LONDON — It’s been a busy few months. Apologies for not having written sooner. When there is a lot on you sometimes don’t get the thoughts through to the page.
A stack of un-posted blogs litter my inbox.
I don’t want to confuse you about brand. Able and How is not a ‘brand’ business. But because we are almost always concerned with how a business operates, the way it sees itself and is seen by others, brand is important.
I am a student of ‘nationalism’, having worked in politics in Quebec — one of many states-within-a-state that has struggles with it’s sense of identity. And so today I am not writing about geopolitics OR about brand… is that clear?
What we do see often is businesses within a business. It may be a branch or office that is different. It may be a division that feels in some way apart from the rest. It may even be a sub-brand — like Netflix within Amazon, for example.
What we find in these situations is a tension between two or more factions within a single business. Where enough space is left, where there is open air, new things tend to grow.
My favourite is still the perhaps apocryphal story about the African country manager who thought it would be nice to adjust the Barclays logo to represent the unique nature of his part of the world. So communications started going out with a cow sitting on top of the Barclays logo.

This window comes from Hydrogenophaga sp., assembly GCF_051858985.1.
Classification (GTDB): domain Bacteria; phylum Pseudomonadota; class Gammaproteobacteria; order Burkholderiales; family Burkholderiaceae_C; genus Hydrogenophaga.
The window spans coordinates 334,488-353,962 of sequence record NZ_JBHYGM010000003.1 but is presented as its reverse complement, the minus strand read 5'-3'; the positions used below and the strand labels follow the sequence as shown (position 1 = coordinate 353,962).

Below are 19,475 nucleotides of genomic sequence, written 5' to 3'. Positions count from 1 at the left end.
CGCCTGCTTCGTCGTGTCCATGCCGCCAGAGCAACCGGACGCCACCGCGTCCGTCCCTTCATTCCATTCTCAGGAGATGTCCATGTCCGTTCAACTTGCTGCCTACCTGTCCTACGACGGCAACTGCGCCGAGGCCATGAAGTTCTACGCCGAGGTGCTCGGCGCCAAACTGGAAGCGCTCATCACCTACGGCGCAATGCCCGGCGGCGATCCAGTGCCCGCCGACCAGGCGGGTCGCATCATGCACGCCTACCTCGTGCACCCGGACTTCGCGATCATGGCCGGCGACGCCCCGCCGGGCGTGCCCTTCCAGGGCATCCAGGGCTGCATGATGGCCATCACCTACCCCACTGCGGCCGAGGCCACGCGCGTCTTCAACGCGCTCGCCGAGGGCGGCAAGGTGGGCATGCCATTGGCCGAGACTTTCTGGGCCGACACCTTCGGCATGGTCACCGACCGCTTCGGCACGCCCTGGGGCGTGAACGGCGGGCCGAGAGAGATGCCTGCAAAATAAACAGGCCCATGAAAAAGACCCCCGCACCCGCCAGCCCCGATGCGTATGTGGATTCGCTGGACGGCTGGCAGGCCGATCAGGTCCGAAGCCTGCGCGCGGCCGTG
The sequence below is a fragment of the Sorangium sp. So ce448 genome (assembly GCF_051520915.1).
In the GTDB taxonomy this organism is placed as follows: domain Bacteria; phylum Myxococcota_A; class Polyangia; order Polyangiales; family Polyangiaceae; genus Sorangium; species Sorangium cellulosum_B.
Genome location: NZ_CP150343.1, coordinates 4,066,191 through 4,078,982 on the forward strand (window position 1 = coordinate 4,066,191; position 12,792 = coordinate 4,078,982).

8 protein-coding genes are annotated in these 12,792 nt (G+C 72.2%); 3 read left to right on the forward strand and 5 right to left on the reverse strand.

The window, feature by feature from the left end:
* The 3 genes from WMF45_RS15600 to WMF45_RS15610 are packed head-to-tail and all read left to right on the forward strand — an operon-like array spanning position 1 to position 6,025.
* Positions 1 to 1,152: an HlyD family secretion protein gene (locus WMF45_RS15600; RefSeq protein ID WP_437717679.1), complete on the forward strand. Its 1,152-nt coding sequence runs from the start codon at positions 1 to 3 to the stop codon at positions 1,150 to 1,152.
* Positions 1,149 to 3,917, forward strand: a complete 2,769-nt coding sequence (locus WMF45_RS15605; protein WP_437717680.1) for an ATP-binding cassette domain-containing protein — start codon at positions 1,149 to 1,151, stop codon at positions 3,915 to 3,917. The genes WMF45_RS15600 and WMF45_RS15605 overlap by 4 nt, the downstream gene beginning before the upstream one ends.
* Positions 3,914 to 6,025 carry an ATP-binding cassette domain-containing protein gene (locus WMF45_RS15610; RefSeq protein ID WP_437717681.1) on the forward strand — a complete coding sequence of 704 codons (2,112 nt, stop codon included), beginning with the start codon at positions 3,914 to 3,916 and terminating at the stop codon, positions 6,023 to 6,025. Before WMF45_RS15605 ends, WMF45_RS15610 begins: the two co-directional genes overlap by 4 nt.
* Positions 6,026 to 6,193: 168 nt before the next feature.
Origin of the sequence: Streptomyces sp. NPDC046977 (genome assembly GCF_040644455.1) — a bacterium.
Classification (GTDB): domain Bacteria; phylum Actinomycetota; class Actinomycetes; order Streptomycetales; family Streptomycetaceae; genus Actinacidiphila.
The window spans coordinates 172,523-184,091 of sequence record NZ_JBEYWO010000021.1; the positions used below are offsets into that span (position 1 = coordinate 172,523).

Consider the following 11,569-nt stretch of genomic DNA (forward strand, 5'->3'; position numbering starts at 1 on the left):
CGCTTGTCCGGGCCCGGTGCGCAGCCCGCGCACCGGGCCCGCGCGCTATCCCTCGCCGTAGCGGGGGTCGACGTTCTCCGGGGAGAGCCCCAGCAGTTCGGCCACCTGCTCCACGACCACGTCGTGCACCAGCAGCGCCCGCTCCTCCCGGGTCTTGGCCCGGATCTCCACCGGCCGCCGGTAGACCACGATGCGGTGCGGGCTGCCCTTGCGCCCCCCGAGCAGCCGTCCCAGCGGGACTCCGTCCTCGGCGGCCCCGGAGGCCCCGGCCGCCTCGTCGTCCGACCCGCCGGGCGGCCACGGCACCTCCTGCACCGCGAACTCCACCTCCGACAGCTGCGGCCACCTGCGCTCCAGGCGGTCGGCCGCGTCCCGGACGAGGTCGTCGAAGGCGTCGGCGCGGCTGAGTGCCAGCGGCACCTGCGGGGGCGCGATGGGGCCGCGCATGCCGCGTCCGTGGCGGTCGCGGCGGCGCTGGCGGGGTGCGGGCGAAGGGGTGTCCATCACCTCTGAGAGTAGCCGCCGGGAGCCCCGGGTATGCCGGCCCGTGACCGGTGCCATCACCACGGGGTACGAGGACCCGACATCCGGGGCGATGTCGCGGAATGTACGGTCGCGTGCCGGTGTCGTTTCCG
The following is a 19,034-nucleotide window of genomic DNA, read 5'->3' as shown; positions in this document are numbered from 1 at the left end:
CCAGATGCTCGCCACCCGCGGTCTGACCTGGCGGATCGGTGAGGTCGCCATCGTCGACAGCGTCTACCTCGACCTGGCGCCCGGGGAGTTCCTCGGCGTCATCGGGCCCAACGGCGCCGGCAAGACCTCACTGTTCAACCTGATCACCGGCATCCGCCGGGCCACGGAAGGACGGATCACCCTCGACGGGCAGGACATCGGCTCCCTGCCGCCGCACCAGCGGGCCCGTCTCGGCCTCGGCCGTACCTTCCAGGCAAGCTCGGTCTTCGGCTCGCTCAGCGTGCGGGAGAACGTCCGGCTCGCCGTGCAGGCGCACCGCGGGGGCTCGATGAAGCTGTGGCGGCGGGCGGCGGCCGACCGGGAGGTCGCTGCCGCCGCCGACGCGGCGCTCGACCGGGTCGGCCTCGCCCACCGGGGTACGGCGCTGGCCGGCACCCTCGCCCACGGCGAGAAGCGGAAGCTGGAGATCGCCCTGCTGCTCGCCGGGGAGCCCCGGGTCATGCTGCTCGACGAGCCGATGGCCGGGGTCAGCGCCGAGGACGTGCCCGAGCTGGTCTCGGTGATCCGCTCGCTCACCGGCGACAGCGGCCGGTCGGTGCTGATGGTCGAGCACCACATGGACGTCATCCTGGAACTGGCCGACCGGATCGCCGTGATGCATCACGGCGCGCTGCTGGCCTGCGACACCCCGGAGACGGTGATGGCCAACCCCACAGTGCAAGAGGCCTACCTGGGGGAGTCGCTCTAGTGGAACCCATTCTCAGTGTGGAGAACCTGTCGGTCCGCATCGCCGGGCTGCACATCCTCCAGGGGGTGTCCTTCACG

More recently a CEO has said to us in an interview: “They’re wholly-owned, for heaven’s sake, why do they refer to us as “them”!?”
Does that make sense so far?
Let me add one more wrinkle.
People are increasingly becoming their own brands. I’m not the first to say it, and it can still be argued. But with social media and the explosion of information on the Internet, individuals are “managing their profile” every day.
* What do I want to say about myself on LinkedIn?
* How do I characterise myself on Facebook?
And so some companies, like Google or FedEx, have been trying to become part of those personal brands. “I am a Googler…” etc.
Of course the company is attached to that person at the individual’s discretion. The company has little control or influence in that situation.
So, the question of the day is (if you have made it this far?): How does a brand put up border stations to maintain it’s ‘national’ integrity?
How does a company control internal insurgents to avoid ‘separatist’ behaviour?
And the answer is: It doesn’t.
You knew that already didn’t you?
More discussion to follow. If you like.